03.18.15

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Links 18/2/2015: Bioshock Infinite for GNU/Linux, Makulu Unity Alphas

Posted in News Roundup at 12:29 pm by Dr. Roy Schestowitz

GNOME bluefish

Contents

GNU/Linux

Free Software/Open Source

Leftovers

  • Hardware

  • Security

  • Defence/Police/Secrecy/Aggression

    • FBI Pins ‘Terrorist’ Nametag On ‘Retarded Fool’ Without A ‘Pot To Piss In’

      The FBI’s preference for easily-investigated terrorism is well-documented. We’re routinely assured that all sorts of domestic surveillance tech and agency opacity is necessary to protect us from a whole host of threats, but for the most part, the terrorists “apprehended” by the FBI seem to be people who’ve had the misfortune of being “befriended” by undercover agents and/or confidential informants.

      When over 90% of the funding, idea generation, transportation and motivation comes from those saving us from terrorism, we have reason to be worried. While the FBI performs its predatory handcrafting of “extremists,” the real terrorists — who don’t need someone else to provide weapons, money and motivation — are still going about the business of terrorism.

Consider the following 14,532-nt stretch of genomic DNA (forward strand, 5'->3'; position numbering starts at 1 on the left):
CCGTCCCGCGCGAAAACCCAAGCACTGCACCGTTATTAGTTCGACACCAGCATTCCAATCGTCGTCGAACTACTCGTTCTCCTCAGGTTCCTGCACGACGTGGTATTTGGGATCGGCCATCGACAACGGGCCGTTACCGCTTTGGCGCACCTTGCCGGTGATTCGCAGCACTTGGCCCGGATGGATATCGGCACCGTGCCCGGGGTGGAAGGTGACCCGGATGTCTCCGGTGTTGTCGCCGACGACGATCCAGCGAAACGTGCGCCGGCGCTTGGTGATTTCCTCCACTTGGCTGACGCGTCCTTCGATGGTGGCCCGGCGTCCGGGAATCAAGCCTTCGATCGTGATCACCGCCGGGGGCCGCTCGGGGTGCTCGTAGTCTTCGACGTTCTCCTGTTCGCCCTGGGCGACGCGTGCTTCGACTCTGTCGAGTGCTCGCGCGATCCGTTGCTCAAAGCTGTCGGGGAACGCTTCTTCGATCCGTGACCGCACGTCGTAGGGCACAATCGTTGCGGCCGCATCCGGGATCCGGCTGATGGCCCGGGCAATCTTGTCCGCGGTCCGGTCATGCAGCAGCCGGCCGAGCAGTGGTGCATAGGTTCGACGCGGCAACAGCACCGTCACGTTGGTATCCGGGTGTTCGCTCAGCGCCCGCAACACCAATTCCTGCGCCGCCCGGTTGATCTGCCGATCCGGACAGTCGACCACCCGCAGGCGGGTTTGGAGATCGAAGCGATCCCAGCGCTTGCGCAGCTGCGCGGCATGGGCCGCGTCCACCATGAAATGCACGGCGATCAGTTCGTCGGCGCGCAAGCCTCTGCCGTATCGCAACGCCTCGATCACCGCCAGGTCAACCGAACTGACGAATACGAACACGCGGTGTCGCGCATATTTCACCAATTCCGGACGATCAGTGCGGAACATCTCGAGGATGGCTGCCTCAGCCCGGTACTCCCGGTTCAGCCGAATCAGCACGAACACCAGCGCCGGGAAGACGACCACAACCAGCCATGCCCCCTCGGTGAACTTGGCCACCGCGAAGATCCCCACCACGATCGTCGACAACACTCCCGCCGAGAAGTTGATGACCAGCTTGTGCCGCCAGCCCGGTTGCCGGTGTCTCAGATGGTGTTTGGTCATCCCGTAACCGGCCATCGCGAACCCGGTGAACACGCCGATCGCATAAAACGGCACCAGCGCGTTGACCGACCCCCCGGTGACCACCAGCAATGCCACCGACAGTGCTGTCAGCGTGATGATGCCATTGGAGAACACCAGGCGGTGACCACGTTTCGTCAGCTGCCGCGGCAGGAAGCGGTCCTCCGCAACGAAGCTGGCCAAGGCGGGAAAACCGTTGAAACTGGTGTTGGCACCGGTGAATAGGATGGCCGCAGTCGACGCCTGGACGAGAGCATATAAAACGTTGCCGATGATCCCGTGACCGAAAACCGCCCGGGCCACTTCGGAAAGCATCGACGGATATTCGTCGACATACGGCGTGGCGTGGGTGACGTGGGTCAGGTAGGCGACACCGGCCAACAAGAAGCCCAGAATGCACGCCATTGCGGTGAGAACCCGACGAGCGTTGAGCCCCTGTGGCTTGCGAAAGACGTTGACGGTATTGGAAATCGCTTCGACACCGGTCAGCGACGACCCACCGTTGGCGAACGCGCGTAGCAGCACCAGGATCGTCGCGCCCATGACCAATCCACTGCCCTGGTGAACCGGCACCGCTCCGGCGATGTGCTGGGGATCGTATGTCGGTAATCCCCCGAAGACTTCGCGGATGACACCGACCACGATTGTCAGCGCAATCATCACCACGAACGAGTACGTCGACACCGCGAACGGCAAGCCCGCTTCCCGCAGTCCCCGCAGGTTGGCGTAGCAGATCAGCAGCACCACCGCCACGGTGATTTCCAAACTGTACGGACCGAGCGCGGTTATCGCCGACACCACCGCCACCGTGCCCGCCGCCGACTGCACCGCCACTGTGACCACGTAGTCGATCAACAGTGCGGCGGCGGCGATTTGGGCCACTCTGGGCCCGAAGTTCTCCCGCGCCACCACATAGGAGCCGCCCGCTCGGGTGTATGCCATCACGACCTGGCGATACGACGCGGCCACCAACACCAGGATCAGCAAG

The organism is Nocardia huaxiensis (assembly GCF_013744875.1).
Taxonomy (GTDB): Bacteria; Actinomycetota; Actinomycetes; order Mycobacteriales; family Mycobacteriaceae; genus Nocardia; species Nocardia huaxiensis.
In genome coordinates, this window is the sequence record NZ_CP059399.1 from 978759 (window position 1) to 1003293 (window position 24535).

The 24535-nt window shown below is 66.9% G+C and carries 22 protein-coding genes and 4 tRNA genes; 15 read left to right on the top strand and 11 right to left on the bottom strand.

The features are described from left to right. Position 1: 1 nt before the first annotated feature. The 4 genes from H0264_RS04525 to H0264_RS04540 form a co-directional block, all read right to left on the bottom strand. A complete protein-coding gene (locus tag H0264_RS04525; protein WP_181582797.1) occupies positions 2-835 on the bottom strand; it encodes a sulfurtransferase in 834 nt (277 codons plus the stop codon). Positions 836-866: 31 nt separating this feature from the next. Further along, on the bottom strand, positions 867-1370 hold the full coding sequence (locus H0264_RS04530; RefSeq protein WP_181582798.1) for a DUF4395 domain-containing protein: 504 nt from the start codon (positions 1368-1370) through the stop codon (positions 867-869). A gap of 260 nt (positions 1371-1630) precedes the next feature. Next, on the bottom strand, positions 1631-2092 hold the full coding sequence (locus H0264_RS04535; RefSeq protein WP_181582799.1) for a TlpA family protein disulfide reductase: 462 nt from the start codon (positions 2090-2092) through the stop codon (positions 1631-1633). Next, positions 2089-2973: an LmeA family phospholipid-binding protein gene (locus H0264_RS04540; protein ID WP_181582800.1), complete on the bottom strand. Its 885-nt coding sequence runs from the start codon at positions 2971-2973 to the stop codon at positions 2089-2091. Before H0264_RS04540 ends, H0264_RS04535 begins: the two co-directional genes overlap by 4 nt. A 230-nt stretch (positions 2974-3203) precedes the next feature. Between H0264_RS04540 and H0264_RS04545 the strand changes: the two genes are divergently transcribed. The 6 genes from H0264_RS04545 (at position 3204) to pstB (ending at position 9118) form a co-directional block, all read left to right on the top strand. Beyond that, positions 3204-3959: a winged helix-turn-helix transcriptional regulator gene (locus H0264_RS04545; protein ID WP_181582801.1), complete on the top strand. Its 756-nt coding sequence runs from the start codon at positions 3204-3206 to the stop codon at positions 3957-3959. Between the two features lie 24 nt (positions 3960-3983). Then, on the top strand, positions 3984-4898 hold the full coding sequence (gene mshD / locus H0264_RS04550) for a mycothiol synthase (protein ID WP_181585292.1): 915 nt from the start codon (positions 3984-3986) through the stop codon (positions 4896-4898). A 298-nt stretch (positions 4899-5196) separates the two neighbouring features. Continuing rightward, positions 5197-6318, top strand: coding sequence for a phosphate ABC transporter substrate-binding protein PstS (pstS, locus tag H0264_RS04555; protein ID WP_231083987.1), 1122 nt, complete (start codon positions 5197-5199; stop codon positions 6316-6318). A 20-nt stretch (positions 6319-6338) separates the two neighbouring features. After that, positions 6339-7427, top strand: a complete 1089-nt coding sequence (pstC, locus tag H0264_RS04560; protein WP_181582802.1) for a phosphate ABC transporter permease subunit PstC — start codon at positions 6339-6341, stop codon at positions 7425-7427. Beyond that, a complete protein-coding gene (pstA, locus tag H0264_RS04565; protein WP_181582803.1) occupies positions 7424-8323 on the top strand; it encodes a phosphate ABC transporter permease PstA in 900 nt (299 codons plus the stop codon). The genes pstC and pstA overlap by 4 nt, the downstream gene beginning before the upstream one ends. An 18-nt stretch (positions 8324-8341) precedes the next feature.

• Transparency Reporting

    • Obama Just Officially Decided White House Emails Aren’t Subject to the Freedom of Information Act

      Civil liberties advocates are adding another strike to the Obama administration’s record on transparency: on Monday, the White House announced that it is officially ending the Freedom of Information Act obligations of its Office of Administration. That office provides broad administrative support to the White House—including the archiving of emails—and had been subject to FOIA for much of its nearly four-decade history.

    • Swedish Prosecutor in Julian Assange’s Case Retreats; US Continues Espionage Investigation

      Michael Ratner says the real threat to Assange is the continuing espionage investigation against him and Wikileaks – March 17, 2015

    • After Swedish Prosecutors Back Down, Is WikiLeaks Founder Julian Assange Close to Freedom?

      Today marks the 1,000th day WikiLeaks founder Julian Assange has spent in political asylum inside Ecuador’s London embassy. For the first time, Swedish prosecutors have opened the door to Assange’s departure with a request to question him in London. Assange has never been charged over allegations of sexual assault, but has been holed up in the embassy since 2012, fearing a Swedish arrest warrant could lead to his extradition to the United States. We speak with Assange attorney, Michael Ratner, who says an interview with the prosecutor may result in no charges, and even if Assange were convicted of these allegations, “he has done all the time he would have to do… so the whole case is essentially a bogus way of keeping him in that embassy.”